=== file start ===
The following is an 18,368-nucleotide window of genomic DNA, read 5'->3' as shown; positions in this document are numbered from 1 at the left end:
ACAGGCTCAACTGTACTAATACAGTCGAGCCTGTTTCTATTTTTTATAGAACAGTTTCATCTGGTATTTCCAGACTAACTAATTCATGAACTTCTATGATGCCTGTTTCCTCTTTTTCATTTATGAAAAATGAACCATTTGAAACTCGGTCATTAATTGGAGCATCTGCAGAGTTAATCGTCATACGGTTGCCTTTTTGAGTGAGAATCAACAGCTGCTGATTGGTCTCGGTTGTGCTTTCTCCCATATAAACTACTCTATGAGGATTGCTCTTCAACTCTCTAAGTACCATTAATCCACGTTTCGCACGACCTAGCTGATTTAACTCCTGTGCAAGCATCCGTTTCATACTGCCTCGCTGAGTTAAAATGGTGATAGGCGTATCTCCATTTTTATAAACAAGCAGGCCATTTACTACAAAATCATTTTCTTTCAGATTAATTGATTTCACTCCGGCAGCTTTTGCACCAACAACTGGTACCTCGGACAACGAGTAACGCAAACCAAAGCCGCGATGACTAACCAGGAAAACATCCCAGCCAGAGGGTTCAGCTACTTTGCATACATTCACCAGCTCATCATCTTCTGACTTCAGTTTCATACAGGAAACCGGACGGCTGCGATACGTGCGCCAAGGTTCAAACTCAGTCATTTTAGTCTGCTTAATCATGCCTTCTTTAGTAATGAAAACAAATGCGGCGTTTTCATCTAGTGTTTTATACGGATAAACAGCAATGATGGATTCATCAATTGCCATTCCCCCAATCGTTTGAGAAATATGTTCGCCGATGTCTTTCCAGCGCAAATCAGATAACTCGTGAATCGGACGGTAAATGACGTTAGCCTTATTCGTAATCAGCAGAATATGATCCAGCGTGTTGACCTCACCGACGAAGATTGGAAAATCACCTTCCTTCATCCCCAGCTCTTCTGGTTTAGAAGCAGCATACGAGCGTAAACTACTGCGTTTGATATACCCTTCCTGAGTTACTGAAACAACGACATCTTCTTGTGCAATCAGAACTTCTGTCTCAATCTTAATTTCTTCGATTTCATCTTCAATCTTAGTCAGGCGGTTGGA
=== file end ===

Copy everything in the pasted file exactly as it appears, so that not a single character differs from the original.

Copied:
The following is an 18,368-nucleotide window of genomic DNA, read 5'->3' as shown; positions in this document are numbered from 1 at the left end:
ACAGGCTCAACTGTACTAATACAGTCGAGCCTGTTTCTATTTTTTATAGAACAGTTTCATCTGGTATTTCCAGACTAACTAATTCATGAACTTCTATGATGCCTGTTTCCTCTTTTTCATTTATGAAAAATGAACCATTTGAAACTCGGTCATTAATTGGAGCATCTGCAGAGTTAATCGTCATACGGTTGCCTTTTTGAGTGAGAATCAACAGCTGCTGATTGGTCTCGGTTGTGCTTTCTCCCATATAAACTACTCTATGAGGATTGCTCTTCAACTCTCTAAGTACCATTAATCCACGTTTCGCACGACCTAGCTGATTTAACTCCTGTGCAAGCATCCGTTTCATACTGCCTCGCTGAGTTAAAATGGTGATAGGCGTATCTCCATTTTTATAAACAAGCAGGCCATTTACTACAAAATCATTTTCTTTCAGATTAATTGATTTCACTCCGGCAGCTTTTGCACCAACAACTGGTACCTCGGACAACGAGTAACGCAAACCAAAGCCGCGATGACTAACCAGGAAAACATCCCAGCCAGAGGGTTCAGCTACTTTGCATACATTCACCAGCTCATCATCTTCTGACTTCAGTTTCATACAGGAAACCGGACGGCTGCGATACGTGCGCCAAGGTTCAAACTCAGTCATTTTAGTCTGCTTAATCATGCCTTCTTTAGTAATGAAAACAAATGCGGCGTTTTCATCTAGTGTTTTATACGGATAAACAGCAATGATGGATTCATCAATTGCCATTCCCCCAATCGTTTGAGAAATATGTTCGCCGATGTCTTTCCAGCGCAAATCAGATAACTCGTGAATCGGACGGTAAATGACGTTAGCCTTATTCGTAATCAGCAGAATATGATCCAGCGTGTTGACCTCACCGACGAAGATTGGAAAATCACCTTCCTTCATCCCCAGCTCTTCTGGTTTAGAAGCAGCATACGAGCGTAAACTACTGCGTTTGATATACCCTTCCTGAGTTACTGAAACAACGACATCTTCTTGTGCAATCAGAACTTCTGTCTCAATCTTAATTTCTTCGATTTCATCTTCAATCTTAGTCAGGCGGTTGGA